8. How are the following examples of irony? - “I’d almost forgot how strong you are, John Proctor!” - “I never knew the lying lessons I was taught by all of these Christian women and their covenanted men!” - “The marks of his presence are definite as stone.” How is color used in the play? (white, black, blush) How are the gender pronouns used in the play? Why the title, The Crucible?

  9. ACT 2

  10. Explain the relationship between John and Elizabeth Proctor. What role does Mary Warren play during the trial? How do you see Reverend Hale? Trace his opinions about witchcraft, his abilities, his belief about the role of the church and his beliefs about the court system. Identify and explain the changing roles Mary Warren goes through. Who is the voice of reason in Act 2?

  11. How is the theme human cruelty and righteousness presented in this Act? Research: What is “Malleus Maleficorum”? What was “Wonders of the Invisible World” by Cotton Mather’s report? What is figurative language? What is a metaphor? Explain these: “your justice would freeze beer”, “the man dreams cathedrals, not clapboard meeting houses”, “theology…is a fortress”

  12. For discussion: What does an individual’s ability to use figurative language tell you about that person? Which characters in the play tend to use metaphors often?

  13. ACT 3

  14. Explain how revenge, justice, ignorance, and wisdom are used? Support with quotations. Which characters favor ignorance? Why? Research: Examine the idea of separation of church and state. (who, what, when, and why) Locate any recent court cases that address this concept. What are the major turning points in the play? How is Act 3 the climax? How is John Proctor the voice of reason?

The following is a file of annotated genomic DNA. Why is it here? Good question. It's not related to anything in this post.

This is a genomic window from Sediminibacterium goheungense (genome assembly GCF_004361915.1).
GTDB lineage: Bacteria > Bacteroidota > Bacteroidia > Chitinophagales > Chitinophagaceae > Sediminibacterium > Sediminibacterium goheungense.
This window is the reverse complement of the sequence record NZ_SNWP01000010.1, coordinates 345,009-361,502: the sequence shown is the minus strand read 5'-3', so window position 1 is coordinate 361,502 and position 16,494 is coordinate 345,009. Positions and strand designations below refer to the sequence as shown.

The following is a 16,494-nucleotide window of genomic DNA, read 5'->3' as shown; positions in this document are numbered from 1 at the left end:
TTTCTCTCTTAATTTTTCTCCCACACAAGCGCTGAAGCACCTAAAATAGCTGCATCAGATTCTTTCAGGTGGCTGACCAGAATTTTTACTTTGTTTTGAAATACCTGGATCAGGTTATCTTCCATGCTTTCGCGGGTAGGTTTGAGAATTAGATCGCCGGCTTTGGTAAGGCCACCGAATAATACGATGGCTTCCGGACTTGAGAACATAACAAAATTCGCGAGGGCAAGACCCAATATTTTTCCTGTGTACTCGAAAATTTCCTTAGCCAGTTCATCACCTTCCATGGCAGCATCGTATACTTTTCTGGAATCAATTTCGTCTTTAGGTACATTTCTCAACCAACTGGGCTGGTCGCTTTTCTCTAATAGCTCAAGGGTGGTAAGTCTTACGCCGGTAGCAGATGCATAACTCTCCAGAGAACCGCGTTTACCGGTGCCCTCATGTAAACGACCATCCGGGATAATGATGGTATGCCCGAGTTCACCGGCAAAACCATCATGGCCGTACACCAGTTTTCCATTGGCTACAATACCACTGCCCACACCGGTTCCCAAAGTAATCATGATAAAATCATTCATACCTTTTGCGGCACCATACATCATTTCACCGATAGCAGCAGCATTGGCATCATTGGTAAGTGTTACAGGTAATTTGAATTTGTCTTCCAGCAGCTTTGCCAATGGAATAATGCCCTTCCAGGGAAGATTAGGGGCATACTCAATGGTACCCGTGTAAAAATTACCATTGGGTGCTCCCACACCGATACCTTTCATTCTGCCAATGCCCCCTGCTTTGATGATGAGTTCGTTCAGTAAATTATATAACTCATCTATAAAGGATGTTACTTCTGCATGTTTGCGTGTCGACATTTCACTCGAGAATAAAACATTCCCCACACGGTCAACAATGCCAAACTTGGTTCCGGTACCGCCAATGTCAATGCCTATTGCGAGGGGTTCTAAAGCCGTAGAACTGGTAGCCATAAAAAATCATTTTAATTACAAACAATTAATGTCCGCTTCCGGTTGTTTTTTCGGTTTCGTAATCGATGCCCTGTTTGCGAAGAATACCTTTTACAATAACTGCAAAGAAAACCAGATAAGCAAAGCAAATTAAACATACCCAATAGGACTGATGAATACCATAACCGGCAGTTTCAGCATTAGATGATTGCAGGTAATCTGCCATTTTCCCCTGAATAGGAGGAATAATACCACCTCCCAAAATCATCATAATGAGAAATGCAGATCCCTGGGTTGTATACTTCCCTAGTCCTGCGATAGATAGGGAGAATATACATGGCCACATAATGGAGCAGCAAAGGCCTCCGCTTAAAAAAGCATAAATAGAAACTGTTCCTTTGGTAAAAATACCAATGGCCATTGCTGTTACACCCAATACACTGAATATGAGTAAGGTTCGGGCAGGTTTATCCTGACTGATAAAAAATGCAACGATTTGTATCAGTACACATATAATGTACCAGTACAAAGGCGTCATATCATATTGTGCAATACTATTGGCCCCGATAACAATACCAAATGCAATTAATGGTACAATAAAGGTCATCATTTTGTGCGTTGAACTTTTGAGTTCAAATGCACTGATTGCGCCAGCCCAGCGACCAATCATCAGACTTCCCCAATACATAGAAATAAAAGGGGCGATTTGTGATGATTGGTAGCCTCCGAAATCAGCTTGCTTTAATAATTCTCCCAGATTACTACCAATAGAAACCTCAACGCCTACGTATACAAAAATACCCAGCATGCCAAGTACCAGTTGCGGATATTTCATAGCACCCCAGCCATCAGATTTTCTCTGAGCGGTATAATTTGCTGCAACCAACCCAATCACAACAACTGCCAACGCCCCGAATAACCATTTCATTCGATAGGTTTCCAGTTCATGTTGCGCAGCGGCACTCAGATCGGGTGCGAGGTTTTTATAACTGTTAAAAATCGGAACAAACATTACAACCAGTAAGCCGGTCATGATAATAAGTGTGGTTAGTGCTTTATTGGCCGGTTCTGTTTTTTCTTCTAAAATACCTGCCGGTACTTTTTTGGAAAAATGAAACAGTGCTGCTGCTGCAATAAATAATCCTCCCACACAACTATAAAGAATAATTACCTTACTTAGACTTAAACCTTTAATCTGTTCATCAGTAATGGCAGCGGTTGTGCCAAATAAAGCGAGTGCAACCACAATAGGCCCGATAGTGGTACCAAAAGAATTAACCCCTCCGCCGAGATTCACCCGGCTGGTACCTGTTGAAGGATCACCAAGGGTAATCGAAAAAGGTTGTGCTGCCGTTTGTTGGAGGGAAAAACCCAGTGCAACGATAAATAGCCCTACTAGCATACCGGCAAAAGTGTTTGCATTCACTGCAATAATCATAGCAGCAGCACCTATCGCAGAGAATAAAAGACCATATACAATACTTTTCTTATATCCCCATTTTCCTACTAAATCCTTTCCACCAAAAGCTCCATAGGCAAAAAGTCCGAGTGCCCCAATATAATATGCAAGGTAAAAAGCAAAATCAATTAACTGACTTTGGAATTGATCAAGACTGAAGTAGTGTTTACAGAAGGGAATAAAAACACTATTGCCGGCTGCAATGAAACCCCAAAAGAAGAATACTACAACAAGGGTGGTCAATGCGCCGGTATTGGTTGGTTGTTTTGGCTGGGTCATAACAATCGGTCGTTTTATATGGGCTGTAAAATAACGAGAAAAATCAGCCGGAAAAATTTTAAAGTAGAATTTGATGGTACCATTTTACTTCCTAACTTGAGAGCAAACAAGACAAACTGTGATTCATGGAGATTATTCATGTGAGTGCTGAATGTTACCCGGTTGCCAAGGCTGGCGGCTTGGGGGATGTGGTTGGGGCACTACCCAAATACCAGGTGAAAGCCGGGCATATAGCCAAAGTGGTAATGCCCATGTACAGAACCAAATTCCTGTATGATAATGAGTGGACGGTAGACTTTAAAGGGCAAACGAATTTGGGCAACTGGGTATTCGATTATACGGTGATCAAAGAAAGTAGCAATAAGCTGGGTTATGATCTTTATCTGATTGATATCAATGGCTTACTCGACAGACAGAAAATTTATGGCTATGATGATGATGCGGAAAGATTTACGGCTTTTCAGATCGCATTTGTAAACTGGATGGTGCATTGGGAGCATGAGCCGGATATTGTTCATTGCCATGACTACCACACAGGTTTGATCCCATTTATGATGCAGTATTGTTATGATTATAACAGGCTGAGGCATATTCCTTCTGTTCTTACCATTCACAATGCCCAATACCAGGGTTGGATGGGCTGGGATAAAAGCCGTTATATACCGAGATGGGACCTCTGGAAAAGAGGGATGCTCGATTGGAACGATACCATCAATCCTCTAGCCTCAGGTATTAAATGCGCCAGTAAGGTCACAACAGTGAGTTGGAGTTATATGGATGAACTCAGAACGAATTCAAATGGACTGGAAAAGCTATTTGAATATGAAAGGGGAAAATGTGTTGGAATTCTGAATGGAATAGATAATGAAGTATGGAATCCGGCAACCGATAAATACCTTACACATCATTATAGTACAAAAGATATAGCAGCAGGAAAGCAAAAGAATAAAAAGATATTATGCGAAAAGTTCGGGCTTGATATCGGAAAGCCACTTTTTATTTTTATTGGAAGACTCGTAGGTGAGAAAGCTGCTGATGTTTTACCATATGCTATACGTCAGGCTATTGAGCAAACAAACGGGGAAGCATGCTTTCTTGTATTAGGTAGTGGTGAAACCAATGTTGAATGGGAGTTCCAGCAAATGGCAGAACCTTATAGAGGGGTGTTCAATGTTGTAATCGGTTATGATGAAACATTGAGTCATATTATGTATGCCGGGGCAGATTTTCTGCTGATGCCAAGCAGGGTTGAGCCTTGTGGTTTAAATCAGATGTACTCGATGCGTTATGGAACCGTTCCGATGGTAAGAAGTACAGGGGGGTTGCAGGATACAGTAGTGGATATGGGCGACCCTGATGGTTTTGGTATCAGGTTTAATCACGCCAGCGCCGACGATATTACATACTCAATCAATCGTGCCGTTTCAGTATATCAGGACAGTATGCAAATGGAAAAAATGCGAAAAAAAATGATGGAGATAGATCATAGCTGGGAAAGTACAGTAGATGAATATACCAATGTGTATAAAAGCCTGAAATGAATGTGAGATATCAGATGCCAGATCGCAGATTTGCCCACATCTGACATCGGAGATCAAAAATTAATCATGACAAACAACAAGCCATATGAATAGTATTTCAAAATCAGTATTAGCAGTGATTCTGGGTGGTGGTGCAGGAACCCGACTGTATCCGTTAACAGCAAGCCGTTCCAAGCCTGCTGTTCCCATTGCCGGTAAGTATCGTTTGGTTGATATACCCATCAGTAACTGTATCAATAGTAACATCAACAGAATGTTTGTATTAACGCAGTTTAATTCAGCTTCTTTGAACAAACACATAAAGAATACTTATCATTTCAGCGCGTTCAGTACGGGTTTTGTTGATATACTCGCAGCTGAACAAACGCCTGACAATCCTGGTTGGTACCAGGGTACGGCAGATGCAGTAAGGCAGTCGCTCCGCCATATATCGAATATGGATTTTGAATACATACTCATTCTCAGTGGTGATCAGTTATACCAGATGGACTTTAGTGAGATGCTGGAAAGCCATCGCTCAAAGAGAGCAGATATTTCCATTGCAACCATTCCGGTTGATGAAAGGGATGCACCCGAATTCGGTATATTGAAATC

15. In small groups discuss and prepare a debate for the motivations and actions of the following characters: Danforth Abigail Mary Warren

  16. ACT 4

  17. Community: Who is a part of the Salem Community? Who is excluded? How and why does the trial change the order of Salem? What happens to the community when the order is changed? Order vs. Freedom: Why did the Puritans come to America? What individual freedom was present in Salem? What level of order? What happens when the balance is offset? When does order become autocratic?

  18. Why does Miller end the play with Proctor’s refusal to sign the confession and Elizabeth’s refusal to beg him to sign? Why does Hale want him sign? Why does Danforth want Proctor to see Elizabeth?

  19. After thoughts: What is theocracy and how was it broken? Were the events in Salem important in the development in democracy in America? Was Salem an autocracy? Who was the leader?